Also, Keysight InfiniiVision scopes use hardware-based serial decoding while the Tektronix 4 Series use software-based decoding. Hardware-based decode is faster, while software-based decode takes additional time to process resulting in additional lag and missed events. Remember our previous discussion on dead-time? The longer it takes for the software to process the event, the more dead-time you will have, meaning more missed events.

It is much easier to analyze the results of the InfiniiVision decode because the InfiniiVision scopes automatically build a table of decoded results from all captured serial packets. Plus, you can use the scope’s Search and Navigation capabilities to quickly find specific criteria such as errors. If FastAcq is being used, the Tektronix scope does not produce a table and only displays the result of one frame at a time, requiring you to step through and read each segment’s decode results one at a time.

Figure 3 - Tektronix 4 Series oscilloscopes do not produce a table of decode results when FastAcq is turned on

If you revisit the ultimate question, “Which scope will ensure I quickly and easily capture all anomalies and signal problems accurately and allow me to fully characterize my device?” the answer, in this case, clearly points to the InfiniiVision scopes. The accuracy of InfiniiVision’s hardware-based serial decode plus the simplicity and efficiency of Segmented Acquisition with table and search capabilities should leave you confident in your device’s characterization.

Additional Debug Tools

There are more tools beyond zone trigger, serial decode, and segmented acquisition that can make analysis easier.

Figure 4 - Frequency response analysis of magnitude and phase on a Keysight InfiniiVision oscilloscope

Figure 5 - Mask limit testing performed on a Keysight InfiniiVision oscilloscope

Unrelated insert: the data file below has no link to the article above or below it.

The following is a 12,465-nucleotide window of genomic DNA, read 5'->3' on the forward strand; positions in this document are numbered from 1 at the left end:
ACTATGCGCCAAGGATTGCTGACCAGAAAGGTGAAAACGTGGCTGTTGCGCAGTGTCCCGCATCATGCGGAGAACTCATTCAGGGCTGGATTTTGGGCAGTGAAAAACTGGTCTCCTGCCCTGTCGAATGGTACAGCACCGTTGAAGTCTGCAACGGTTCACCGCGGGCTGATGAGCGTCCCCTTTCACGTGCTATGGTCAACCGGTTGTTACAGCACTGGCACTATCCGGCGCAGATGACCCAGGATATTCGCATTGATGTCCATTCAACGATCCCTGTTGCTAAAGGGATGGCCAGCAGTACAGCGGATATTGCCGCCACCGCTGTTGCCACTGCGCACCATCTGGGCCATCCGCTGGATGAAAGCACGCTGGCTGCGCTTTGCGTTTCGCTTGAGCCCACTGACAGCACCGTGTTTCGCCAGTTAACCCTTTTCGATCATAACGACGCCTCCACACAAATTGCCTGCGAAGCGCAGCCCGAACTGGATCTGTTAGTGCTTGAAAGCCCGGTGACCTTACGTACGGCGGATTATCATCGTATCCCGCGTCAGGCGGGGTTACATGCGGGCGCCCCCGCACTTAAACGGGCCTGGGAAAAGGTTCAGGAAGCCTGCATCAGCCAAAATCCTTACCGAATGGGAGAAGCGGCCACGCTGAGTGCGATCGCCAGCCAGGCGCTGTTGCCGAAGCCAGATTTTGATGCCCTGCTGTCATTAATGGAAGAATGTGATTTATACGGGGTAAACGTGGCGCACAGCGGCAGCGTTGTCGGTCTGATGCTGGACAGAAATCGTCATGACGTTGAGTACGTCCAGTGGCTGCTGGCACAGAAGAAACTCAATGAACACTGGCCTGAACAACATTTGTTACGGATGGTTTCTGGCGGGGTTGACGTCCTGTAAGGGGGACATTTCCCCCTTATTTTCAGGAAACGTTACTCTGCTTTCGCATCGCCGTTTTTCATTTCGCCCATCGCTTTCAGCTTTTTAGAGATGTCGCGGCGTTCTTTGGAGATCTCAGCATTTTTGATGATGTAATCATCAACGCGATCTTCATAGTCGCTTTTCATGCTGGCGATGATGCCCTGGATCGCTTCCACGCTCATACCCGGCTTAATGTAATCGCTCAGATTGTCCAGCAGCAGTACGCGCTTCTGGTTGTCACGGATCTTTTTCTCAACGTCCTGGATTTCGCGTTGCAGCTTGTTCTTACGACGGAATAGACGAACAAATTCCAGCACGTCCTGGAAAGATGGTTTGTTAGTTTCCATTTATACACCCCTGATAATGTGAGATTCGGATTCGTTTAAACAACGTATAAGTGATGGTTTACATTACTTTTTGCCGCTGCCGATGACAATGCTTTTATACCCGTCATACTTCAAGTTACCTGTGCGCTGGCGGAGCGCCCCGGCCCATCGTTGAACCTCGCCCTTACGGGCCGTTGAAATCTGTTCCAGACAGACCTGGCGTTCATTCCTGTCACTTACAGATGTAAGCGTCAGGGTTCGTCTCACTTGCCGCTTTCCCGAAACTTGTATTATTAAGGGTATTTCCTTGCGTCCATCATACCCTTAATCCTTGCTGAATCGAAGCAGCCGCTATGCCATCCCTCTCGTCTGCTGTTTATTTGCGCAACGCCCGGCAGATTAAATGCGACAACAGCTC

Figure 6 - Spectrum analysis performed on a Keysight InfiniiVision oscilloscope

Figure 7 - Power analysis performed on a Keysight InfiniiVision oscilloscope


Finally, we all have bosses and budgets to please. If you find that it comes down to price as a major factor, keep in mind how quickly price can add up.

Keysight offers seven software packages that include a suite of measurement capabilities. For example, the embedded software package includes I2C, SPI, RS232/485/UART, I2S, USB-PD, mask test, Bode plots, and enhanced video test for $1955 on the 4000 X-Series scope. To get just 4 of these licenses, I2C, SPI, RS232/485/UART, and I2S, on the Tek 4 Series, you’d have to purchase four different options at $1910 each (that’s $7640 in total).

What about just the price of the unit, before adding software options? The InfiniiVision 6000 X-Series provides the highest bandwidths and sample rates at the lowest cost/GHz in the industry. You can purchase a 4-channel, 2.5 GHz bandwidth oscilloscope that samples up to 20 GSa/s from Keysight for $23,219 while the price of a 1.5 GHz bandwidth Tek 4 Series oscilloscope is $24,000. If these price points are out of your range, check the InfiniiVision 4000 X-Series which run, on average, about 27% less than the Tek 4 Series for equivalent bandwidth and channels. Plus, Keysight will have a promotion running from August 1, 2019, to March 31, 2020, which will further reduce the price.


All things considered, the InfiniiVision Series oscilloscopes provide the tools you need to efficiently and effectively debug your devices at the right price.

Competitive comparisons were conducted with a Tektronix MSO46 with HW option vw4-1500 and a Keysight MSOX4154. Datasheet information was pulled from Tektronix 4 Series MSO datasheet, 48W-61558-1, published June 11, 2019.